Although she’s appeared in big-screen comedies like Grown Ups and The Hangover II and III, Jamie Chung is best known as a badass action babe in films and television, from Samurai Girl to Believe, Once Upon a Time, Sin City: A Dame to Kill For and Sucker Punch. (Not to mention upcoming flicks A Year and Change, It’s Already Tomorrow in Hong Kong and Flock of Dudes.) Her career began by chance when she was discovered waiting tables in a sports bar and was thrust, literally, into The Real World. That led to roles in TV dramas including Veronica Mars, CSI, ER, and Castle, none of which showcased her comedic chops.
But with the debut of the sitcom Resident Advisors (streaming on Hulu April 9th), that’s about to change. Set in a college dorm full of horny, unruly freshman and resident advisors who are just as immature, oversexed and rule-breaking, it casts Chung as Olivia, the head R.A. who tries in rein everyone in—and rarely succeeds.
To ask about that and more, we caught up with her. Which wasn’t easy: Girl runs a brisk 8-minute mile…
“I did have an experience where we all thought it was a good idea to get a tattoo together. It’s small and it’s hidden. You can use your imagination.”
Were you looking specifically for a comedy?
Absolutely. I’m always looking for comedies. I’ve been in comedies but my bits weren’t comedic. The other people were being funny. So it’s rewarding to work with such great, funny material and this ensemble cast that’s so hilarious.
Had you done much physical comedy before? You take a lot of falls in this.
Never, but I feel like my stunt training background prepared me to take a great hit. You just kind of go for it.
You’ve gone from badass to klutz.
That’s how I really am in real life, closer to the klutz.
Will it surprise your fans?
I think so. My character gets into crazy shenanigans. There’s one episode where Olivia has major fear of missing out. Everyone’s partying without her so she gets really tipsy and makes a fool of herself.
Did the shoot take you back to your college days at UC-Riverside?
I did have my share of pizza. I had a college student diet—ramen and pizza. It did, especially move-in day, the excitement of a fresh new chapter in your life, moving away from home and moving into a college dorm, getting settled in and getting to know your classmates. It’s a thrilling experience, especially at that age which is such a time of self-discovery.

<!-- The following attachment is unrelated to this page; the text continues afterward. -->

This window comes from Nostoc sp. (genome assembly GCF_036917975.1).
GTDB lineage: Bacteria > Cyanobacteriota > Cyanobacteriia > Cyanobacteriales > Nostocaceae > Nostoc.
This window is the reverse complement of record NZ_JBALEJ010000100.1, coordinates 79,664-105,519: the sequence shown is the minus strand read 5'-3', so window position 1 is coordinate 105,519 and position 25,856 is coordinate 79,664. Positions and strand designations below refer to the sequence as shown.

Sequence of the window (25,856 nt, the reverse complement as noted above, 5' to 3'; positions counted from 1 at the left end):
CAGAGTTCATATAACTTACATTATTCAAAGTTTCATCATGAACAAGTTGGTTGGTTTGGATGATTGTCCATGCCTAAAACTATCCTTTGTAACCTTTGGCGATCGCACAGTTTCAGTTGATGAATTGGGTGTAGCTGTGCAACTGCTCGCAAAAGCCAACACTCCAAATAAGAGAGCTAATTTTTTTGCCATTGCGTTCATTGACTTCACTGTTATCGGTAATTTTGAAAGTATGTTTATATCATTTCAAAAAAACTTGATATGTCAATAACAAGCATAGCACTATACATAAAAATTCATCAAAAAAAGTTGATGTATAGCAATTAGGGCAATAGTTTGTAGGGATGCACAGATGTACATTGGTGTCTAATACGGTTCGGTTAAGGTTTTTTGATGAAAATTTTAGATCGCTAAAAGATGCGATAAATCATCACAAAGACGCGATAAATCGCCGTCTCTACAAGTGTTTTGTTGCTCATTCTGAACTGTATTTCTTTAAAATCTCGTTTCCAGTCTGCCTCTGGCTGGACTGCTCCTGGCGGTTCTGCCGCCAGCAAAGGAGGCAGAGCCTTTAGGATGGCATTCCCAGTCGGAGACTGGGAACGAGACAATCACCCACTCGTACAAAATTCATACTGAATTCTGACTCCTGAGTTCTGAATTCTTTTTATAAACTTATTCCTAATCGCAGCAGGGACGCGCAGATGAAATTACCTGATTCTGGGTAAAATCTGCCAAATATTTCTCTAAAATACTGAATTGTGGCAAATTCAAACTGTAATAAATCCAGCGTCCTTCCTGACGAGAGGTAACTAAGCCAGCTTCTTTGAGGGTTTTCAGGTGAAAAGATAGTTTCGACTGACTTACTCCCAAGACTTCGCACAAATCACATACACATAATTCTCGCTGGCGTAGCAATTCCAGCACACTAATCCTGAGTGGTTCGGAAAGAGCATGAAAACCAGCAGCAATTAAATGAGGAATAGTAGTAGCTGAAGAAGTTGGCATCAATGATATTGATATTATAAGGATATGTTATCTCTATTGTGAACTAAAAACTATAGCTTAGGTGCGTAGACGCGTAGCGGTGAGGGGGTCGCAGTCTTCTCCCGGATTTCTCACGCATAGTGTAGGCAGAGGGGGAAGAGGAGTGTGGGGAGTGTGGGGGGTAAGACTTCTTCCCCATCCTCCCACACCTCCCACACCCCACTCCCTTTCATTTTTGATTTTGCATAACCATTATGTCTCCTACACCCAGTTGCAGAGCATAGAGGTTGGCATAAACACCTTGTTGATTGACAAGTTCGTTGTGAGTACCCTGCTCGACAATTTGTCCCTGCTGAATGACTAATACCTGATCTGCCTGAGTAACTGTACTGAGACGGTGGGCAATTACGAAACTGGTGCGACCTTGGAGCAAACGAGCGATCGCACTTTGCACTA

Was your college experience ever that crazy?
It came pretty close. The dorm parties; trying to keep everything away from the R.A.s. My R.A.s were closer to Olivia, pretty straight edge. We didn’t have any fun ones that broke the rules. I did have an experience where we all thought it was a good idea to get a tattoo together. It’s small and it’s hidden. You can use your imagination.
How does a making a digital series compare to your previous experiences?
With network shows and movies, you have the luxury of time but sometimes you don’t have the luxury of creative freedom. With this, we had freedom but didn’t have any time. We shot each episode in two-and-a-half days—13 pages a day, seven episodes in 18 days. It was a whirlwind, a total blur. I don’t even remember what we shot! I don’t remember anything except being tired. I watched the first two episodes and it was a great reminder of what we did and how much fun we had. I loved working with this crew of people. I hope we get to do another season, but I hope they give us more time to film it.
Of everything you’ve done so far, what highlights stand out?
First and foremost, the single best experience of my life would be Sucker Punch, the relationships and the friends that I made on that film. To this day they’re all really good friends of mine. It was quite a chunk of time. It was a six-month movie—we had three months of prep. It’s a film I’m very proud of. The second would be working with Alfonso Cuarón on Believe. It was a really interesting concept for a show and just to be able to work with such amazing director. And Eden, I really got to flex my muscle in terms of range and I got to tell a story based on true events. It was a movie that was hard to watch so it didn’t have a large audience but it told a really important story [about human trafficking] and I felt I learned the most from that shoot.
Are you still running competitively?
I did a couple 10Ks and I beat my time. I ran a 10K in 51 minutes and a half-marathon in an hour and 49 minutes. A full marathon is certainly on the list but I haven’t had time to train. It’s all consuming. I love working out because it makes me feel good. It’s not because of the way I look. I love the endorphins. It wakes you up. You’re high on life after a good workout.
What’s your strategy for the future?
The goal is to always change things up and challenge myself as an actor. The challenge is proving to the people in charge of the project that you can do something different and get out of your pigeonhole. It’s extremely hard. It’s sad but true that I’d be limited to what I’d be able to play in terms of period pieces. It boils down to race but you can’t get around the subject. But there are so many new outlets now for creative projects like this. A few years ago Resident Advisors would not have been made. Now you get to play the roles you want to play. It’s about that and staying true to what you love. One day, the dream role would be to do a biopic on Yoko Ono. I find her super fascinating.